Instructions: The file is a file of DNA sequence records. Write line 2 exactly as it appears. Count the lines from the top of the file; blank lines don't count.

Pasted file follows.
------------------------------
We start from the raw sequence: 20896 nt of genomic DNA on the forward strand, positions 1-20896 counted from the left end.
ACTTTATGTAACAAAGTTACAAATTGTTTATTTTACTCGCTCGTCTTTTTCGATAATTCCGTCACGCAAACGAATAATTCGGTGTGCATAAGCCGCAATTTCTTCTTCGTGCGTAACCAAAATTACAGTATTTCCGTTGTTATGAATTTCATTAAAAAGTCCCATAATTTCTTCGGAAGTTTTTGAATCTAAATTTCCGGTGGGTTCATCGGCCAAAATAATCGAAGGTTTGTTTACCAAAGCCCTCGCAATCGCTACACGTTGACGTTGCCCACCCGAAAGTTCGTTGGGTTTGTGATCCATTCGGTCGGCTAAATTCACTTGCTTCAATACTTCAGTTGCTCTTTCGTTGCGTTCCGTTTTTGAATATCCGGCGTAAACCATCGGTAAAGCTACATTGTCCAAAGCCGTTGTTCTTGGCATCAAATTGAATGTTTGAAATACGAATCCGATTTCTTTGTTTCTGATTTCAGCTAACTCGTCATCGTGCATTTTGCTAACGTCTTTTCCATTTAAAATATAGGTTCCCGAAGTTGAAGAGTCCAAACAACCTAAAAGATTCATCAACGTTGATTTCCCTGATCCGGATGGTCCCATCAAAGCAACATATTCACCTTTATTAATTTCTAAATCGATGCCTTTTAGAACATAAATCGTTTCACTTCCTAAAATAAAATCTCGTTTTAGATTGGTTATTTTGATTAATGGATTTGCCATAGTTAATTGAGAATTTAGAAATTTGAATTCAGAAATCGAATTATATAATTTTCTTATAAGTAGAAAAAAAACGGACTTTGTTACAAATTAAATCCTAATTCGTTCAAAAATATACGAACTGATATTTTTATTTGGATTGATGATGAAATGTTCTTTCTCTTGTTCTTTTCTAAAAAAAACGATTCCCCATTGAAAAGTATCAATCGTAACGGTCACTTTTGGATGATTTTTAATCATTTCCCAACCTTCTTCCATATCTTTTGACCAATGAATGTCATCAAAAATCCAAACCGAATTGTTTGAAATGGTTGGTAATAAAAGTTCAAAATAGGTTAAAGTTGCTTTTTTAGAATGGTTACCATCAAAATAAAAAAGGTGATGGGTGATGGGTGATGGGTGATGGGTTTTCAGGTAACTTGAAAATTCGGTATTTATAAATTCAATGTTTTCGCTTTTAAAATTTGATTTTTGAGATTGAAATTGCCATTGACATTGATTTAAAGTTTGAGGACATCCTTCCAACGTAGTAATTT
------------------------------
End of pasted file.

ACTTTATGTAACAAAGTTACAAATTGTTTATTTTACTCGCTCGTCTTTTTCGATAATTCCGTCACGCAAACGAATAATTCGGTGTGCATAAGCCGCAATTTCTTCTTCGTGCGTAACCAAAATTACAGTATTTCCGTTGTTATGAATTTCATTAAAAAGTCCCATAATTTCTTCGGAAGTTTTTGAATCTAAATTTCCGGTGGGTTCATCGGCCAAAATAATCGAAGGTTTGTTTACCAAAGCCCTCGCAATCGCTACACGTTGACGTTGCCCACCCGAAAGTTCGTTGGGTTTGTGATCCATTCGGTCGGCTAAATTCACTTGCTTCAATACTTCAGTTGCTCTTTCGTTGCGTTCCGTTTTTGAATATCCGGCGTAAACCATCGGTAAAGCTACATTGTCCAAAGCCGTTGTTCTTGGCATCAAATTGAATGTTTGAAATACGAATCCGATTTCTTTGTTTCTGATTTCAGCTAACTCGTCATCGTGCATTTTGCTAACGTCTTTTCCATTTAAAATATAGGTTCCCGAAGTTGAAGAGTCCAAACAACCTAAAAGATTCATCAACGTTGATTTCCCTGATCCGGATGGTCCCATCAAAGCAACATATTCACCTTTATTAATTTCTAAATCGATGCCTTTTAGAACATAAATCGTTTCACTTCCTAAAATAAAATCTCGTTTTAGATTGGTTATTTTGATTAATGGATTTGCCATAGTTAATTGAGAATTTAGAAATTTGAATTCAGAAATCGAATTATATAATTTTCTTATAAGTAGAAAAAAAACGGACTTTGTTACAAATTAAATCCTAATTCGTTCAAAAATATACGAACTGATATTTTTATTTGGATTGATGATGAAATGTTCTTTCTCTTGTTCTTTTCTAAAAAAAACGATTCCCCATTGAAAAGTATCAATCGTAACGGTCACTTTTGGATGATTTTTAATCATTTCCCAACCTTCTTCCATATCTTTTGACCAATGAATGTCATCAAAAATCCAAACCGAATTGTTTGAAATGGTTGGTAATAAAAGTTCAAAATAGGTTAAAGTTGCTTTTTTAGAATGGTTACCATCAAAATAAAAAAGGTGATGGGTGATGGGTGATGGGTGATGGGTTTTCAGGTAACTTGAAAATTCGGTATTTATAAATTCAATGTTTTCGCTTTTAAAATTTGATTTTTGAGATTGAAATTGCCATTGACATTGATTTAAAGTTTGAGGACATCCTTCCAACGTAGTAATTT